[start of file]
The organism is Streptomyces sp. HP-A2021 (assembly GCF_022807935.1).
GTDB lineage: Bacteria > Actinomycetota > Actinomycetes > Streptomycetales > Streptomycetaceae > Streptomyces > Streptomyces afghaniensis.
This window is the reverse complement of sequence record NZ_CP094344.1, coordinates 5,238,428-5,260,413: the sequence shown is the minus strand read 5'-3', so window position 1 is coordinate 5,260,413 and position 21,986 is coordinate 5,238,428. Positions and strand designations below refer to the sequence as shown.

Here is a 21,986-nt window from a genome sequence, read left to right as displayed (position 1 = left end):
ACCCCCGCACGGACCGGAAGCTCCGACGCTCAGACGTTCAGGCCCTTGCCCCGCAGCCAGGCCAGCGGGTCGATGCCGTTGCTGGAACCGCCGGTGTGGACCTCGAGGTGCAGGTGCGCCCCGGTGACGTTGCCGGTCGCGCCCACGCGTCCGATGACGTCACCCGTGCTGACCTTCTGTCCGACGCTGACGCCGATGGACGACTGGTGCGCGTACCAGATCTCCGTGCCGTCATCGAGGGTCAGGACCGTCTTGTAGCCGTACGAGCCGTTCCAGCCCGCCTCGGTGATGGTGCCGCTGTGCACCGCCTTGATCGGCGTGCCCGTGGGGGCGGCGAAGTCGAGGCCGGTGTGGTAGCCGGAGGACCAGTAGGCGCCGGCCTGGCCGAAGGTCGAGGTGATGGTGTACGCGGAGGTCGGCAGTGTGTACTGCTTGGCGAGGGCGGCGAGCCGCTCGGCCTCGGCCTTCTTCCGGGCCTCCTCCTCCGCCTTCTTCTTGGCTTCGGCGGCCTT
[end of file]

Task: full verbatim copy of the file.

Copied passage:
The organism is Streptomyces sp. HP-A2021 (assembly GCF_022807935.1).
GTDB lineage: Bacteria > Actinomycetota > Actinomycetes > Streptomycetales > Streptomycetaceae > Streptomyces > Streptomyces afghaniensis.
This window is the reverse complement of sequence record NZ_CP094344.1, coordinates 5,238,428-5,260,413: the sequence shown is the minus strand read 5'-3', so window position 1 is coordinate 5,260,413 and position 21,986 is coordinate 5,238,428. Positions and strand designations below refer to the sequence as shown.

Here is a 21,986-nt window from a genome sequence, read left to right as displayed (position 1 = left end):
ACCCCCGCACGGACCGGAAGCTCCGACGCTCAGACGTTCAGGCCCTTGCCCCGCAGCCAGGCCAGCGGGTCGATGCCGTTGCTGGAACCGCCGGTGTGGACCTCGAGGTGCAGGTGCGCCCCGGTGACGTTGCCGGTCGCGCCCACGCGTCCGATGACGTCACCCGTGCTGACCTTCTGTCCGACGCTGACGCCGATGGACGACTGGTGCGCGTACCAGATCTCCGTGCCGTCATCGAGGGTCAGGACCGTCTTGTAGCCGTACGAGCCGTTCCAGCCCGCCTCGGTGATGGTGCCGCTGTGCACCGCCTTGATCGGCGTGCCCGTGGGGGCGGCGAAGTCGAGGCCGGTGTGGTAGCCGGAGGACCAGTAGGCGCCGGCCTGGCCGAAGGTCGAGGTGATGGTGTACGCGGAGGTCGGCAGTGTGTACTGCTTGGCGAGGGCGGCGAGCCGCTCGGCCTCGGCCTTCTTCCGGGCCTCCTCCTCCGCCTTCTTCTTGGCTTCGGCGGCCTT